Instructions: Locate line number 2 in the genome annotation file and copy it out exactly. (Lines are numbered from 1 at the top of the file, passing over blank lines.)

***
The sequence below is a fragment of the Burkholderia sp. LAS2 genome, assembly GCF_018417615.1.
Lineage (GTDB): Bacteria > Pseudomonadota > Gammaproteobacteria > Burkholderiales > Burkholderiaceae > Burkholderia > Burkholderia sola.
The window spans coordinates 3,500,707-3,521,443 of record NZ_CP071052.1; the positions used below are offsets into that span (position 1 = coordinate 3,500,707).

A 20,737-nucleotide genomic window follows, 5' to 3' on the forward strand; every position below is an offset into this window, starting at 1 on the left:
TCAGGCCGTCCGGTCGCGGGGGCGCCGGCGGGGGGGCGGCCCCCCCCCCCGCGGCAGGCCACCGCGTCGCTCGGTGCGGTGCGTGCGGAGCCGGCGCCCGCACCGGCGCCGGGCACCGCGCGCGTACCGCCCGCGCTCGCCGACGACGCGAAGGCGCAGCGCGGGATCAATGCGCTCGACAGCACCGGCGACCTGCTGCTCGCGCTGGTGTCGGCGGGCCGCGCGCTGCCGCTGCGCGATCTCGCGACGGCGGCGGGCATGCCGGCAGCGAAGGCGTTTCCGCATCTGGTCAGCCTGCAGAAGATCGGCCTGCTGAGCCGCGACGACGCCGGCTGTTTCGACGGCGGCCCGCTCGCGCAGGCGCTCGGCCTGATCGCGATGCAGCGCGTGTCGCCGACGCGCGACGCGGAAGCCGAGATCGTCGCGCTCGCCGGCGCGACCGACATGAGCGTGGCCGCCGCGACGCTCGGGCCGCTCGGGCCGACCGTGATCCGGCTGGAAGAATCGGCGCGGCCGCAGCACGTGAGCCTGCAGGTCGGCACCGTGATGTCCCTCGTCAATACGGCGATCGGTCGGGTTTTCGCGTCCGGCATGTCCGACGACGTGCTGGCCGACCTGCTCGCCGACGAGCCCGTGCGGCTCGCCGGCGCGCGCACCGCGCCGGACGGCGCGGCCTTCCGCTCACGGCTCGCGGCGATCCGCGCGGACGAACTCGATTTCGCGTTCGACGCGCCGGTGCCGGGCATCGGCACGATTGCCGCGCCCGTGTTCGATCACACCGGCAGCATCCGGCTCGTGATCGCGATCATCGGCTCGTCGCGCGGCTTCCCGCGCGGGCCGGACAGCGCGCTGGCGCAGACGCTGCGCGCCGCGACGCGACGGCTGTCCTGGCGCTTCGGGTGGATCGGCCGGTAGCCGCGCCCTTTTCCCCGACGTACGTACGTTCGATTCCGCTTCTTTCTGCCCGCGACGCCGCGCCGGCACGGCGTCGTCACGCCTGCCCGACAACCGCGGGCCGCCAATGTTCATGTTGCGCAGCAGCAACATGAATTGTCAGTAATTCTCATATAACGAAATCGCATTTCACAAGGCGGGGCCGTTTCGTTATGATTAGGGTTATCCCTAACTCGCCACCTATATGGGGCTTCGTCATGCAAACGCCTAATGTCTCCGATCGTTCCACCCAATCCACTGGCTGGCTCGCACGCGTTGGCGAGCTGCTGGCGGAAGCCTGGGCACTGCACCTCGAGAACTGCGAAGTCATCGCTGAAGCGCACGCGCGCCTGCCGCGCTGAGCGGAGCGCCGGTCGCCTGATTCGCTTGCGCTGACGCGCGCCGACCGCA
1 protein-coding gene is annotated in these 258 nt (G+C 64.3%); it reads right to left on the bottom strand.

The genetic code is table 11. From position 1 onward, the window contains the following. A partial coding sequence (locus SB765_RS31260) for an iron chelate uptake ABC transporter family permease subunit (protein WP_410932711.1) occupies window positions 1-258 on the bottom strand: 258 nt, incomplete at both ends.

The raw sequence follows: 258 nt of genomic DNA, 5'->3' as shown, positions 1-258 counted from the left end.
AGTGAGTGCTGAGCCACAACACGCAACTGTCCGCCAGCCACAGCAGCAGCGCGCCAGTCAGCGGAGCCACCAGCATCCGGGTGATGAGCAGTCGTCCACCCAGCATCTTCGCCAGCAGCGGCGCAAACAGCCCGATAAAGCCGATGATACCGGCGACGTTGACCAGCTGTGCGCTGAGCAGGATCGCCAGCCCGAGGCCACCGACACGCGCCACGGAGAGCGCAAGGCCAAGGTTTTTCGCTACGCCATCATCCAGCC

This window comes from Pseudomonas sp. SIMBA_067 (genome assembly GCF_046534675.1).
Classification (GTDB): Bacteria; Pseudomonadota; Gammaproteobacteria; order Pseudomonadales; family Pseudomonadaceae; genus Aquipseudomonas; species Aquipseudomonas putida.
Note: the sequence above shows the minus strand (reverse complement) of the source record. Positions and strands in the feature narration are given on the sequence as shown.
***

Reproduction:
Lineage (GTDB): Bacteria > Pseudomonadota > Gammaproteobacteria > Burkholderiales > Burkholderiaceae > Burkholderia > Burkholderia sola.